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      Sildenafil in the Cardiologist’s Office: Patients’ Attitudes and Physicians’ Practices toward Discussions about Sexual Functioning

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          Abstract

          Sildenafil is a medication increasingly prescribed to improve sexual function in patients who have erectile dysfunction. Because a major contraindication to the use of sildenafil is a history of coronary disease and the concomitant use of nitrates, it becomes increasingly important for cardiologists to prescribe this medication. We evaluated the nature of discussions in all 70 patients for whom sildenafil was prescribed in a cardiology practice between April and July 1998. We used a standardized questionnaire to determine the patients’ perspective on the sexual history and the extent to which they wanted their physicians to take a detailed history about sexuality. A separate chart review evaluated the nature of physicians’ discussions about sexual functioning before sildenafil was prescribed. Fifty-five of the 70 patients (79%) responded to the survey. The majority of patients (98%) felt that physicians should talk with patients about sexual functioning. However, only 73% of patients believed their doctor was comfortable talking with them about this subject. Sixty percent of patients reported that their doctor had ever talked with them about erectile function and only 15% had ever had a discussion with their doctors about specific difficulties during intercourse. Based on the results of the chart review, only 24% of the patients ever specifically discussed the used of sildenafil with their physician prior to the time that it was prescribed. The results of the study suggest that patients with coronary disease erectile dysfunction are comfortable talking with their physicians about sexual functioning, but these conversations occur infrequently.

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          Most cited references 6

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          Oral sildenafil in the treatment of erectile dysfunction. Sildenafil Study Group.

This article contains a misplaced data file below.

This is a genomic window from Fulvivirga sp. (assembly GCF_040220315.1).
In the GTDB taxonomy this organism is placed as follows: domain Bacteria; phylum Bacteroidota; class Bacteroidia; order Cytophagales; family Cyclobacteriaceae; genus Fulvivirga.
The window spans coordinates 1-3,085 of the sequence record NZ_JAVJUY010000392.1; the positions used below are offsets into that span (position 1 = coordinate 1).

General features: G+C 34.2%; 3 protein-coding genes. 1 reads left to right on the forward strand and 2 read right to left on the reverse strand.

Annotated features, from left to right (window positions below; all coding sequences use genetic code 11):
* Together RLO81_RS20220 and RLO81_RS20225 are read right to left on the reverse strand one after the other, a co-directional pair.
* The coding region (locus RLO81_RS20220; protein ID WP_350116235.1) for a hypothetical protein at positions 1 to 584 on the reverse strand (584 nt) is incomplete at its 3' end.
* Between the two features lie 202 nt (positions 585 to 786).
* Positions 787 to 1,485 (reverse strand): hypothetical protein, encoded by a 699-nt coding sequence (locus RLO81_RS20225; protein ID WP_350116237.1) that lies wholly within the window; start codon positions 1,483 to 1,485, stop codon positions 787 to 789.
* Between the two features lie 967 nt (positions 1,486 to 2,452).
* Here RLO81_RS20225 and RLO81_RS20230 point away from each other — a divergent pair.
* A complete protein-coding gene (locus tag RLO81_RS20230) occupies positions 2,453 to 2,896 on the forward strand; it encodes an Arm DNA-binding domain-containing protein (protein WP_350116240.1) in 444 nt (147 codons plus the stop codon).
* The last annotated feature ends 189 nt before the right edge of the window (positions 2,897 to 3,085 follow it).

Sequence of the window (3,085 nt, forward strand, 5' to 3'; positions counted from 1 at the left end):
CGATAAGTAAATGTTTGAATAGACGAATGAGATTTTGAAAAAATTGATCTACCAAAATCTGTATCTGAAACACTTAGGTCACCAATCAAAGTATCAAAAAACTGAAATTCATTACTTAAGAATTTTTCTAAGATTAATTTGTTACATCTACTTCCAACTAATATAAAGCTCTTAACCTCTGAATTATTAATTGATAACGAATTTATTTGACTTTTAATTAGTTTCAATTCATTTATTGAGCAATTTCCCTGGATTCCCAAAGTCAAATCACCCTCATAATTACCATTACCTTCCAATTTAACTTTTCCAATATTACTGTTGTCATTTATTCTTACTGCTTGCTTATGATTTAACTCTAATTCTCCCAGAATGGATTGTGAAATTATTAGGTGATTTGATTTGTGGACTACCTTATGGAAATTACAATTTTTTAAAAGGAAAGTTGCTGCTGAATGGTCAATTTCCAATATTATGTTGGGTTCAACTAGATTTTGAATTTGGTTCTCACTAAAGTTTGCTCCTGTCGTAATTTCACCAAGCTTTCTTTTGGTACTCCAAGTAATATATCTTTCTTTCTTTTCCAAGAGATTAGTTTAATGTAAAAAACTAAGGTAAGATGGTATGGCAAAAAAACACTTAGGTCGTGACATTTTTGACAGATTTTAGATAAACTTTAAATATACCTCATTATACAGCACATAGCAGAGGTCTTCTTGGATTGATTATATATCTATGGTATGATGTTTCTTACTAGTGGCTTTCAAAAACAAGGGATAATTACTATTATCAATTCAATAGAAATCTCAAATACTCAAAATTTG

Sildenafil is a potent inhibitor of cyclic guanosine monophosphate hydrolysis [corrected] in the corpus cavernosum and therefore increases the penile response to sexual stimulation. We evaluated the efficacy and safety of sildenafil, administered as needed in two sequential double-blind studies of men with erectile dysfunction of organic, psychogenic, and mixed causes. In a 24-week dose-response study, 532 men were treated with oral sildenafil (25, 50, or 100 mg) or placebo. In a 12-week, flexible dose-escalation study, 329 different men were treated with sildenafil or placebo, with dose escalation to 100 mg based on efficacy and tolerance. After this dose-escalation study, 225 of the 329 men entered a 32-week, open-label extension study. We assessed efficacy according to the International Index of Erectile Function, a patient log, and a global-efficacy question. In the dose-response study, increasing doses of sildenafil were associated with improved erectile function (P values for increases in scores for questions about achieving and maintaining erections were <0.001). For the men receiving 100 mg of sildenafil, the mean score for the question about achieving erections was 100 percent higher after treatment than at base line (4.0 vs. 2.0 of a possible score of 5). In the last four weeks of treatment in the dose-escalation study, 69 percent of all attempts at sexual intercourse were successful for the men receiving sildenafil, as compared with 22 percent for those receiving placebo (P<0.001). The mean numbers of successful attempts per month were 5.9 for the men receiving sildenafil and 1.5 for those receiving placebo (P<0.001). Headache, flushing, and dyspepsia were the most common adverse effects in the dose-escalation study, occurring in 6 percent to 18 percent of the men. Ninety-two percent of the men completed the 32-week extension study. Oral sildenafil is an effective, well-tolerated treatment for men with erectile dysfunction.